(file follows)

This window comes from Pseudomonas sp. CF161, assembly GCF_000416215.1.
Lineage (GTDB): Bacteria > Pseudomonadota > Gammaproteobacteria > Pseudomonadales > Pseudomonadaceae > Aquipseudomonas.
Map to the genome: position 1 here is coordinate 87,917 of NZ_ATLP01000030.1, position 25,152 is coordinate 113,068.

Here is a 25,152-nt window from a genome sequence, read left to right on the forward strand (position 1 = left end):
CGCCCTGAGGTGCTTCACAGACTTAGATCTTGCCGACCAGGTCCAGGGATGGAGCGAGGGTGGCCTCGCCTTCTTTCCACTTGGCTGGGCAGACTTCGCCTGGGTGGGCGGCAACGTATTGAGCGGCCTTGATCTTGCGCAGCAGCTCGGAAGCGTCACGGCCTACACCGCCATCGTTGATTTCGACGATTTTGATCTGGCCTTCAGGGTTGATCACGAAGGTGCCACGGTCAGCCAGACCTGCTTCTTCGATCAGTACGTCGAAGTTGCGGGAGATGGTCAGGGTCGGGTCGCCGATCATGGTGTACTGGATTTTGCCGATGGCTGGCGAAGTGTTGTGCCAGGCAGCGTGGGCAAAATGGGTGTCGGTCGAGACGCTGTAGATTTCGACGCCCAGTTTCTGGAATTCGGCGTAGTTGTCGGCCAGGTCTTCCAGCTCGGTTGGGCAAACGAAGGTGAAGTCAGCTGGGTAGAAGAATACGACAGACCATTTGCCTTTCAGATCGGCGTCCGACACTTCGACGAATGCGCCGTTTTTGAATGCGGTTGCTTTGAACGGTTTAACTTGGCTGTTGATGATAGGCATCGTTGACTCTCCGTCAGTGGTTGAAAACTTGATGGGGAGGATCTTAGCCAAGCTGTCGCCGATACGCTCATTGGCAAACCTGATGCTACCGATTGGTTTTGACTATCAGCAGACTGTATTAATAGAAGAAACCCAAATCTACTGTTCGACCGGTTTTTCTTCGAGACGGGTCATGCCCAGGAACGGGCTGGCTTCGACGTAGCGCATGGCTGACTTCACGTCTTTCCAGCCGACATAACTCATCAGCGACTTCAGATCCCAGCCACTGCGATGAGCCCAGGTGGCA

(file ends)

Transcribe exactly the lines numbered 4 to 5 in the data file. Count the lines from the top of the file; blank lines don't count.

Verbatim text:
Here is a 25,152-nt window from a genome sequence, read left to right on the forward strand (position 1 = left end):
CGCCCTGAGGTGCTTCACAGACTTAGATCTTGCCGACCAGGTCCAGGGATGGAGCGAGGGTGGCCTCGCCTTCTTTCCACTTGGCTGGGCAGACTTCGCCTGGGTGGGCGGCAACGTATTGAGCGGCCTTGATCTTGCGCAGCAGCTCGGAAGCGTCACGGCCTACACCGCCATCGTTGATTTCGACGATTTTGATCTGGCCTTCAGGGTTGATCACGAAGGTGCCACGGTCAGCCAGACCTGCTTCTTCGATCAGTACGTCGAAGTTGCGGGAGATGGTCAGGGTCGGGTCGCCGATCATGGTGTACTGGATTTTGCCGATGGCTGGCGAAGTGTTGTGCCAGGCAGCGTGGGCAAAATGGGTGTCGGTCGAGACGCTGTAGATTTCGACGCCCAGTTTCTGGAATTCGGCGTAGTTGTCGGCCAGGTCTTCCAGCTCGGTTGGGCAAACGAAGGTGAAGTCAGCTGGGTAGAAGAATACGACAGACCATTTGCCTTTCAGATCGGCGTCCGACACTTCGACGAATGCGCCGTTTTTGAATGCGGTTGCTTTGAACGGTTTAACTTGGCTGTTGATGATAGGCATCGTTGACTCTCCGTCAGTGGTTGAAAACTTGATGGGGAGGATCTTAGCCAAGCTGTCGCCGATACGCTCATTGGCAAACCTGATGCTACCGATTGGTTTTGACTATCAGCAGACTGTATTAATAGAAGAAACCCAAATCTACTGTTCGACCGGTTTTTCTTCGAGACGGGTCATGCCCAGGAACGGGCTGGCTTCGACGTAGCGCATGGCTGACTTCACGTCTTTCCAGCCGACATAACTCATCAGCGACTTCAGATCCCAGCCACTGCGATGAGCCCAGGTGGCA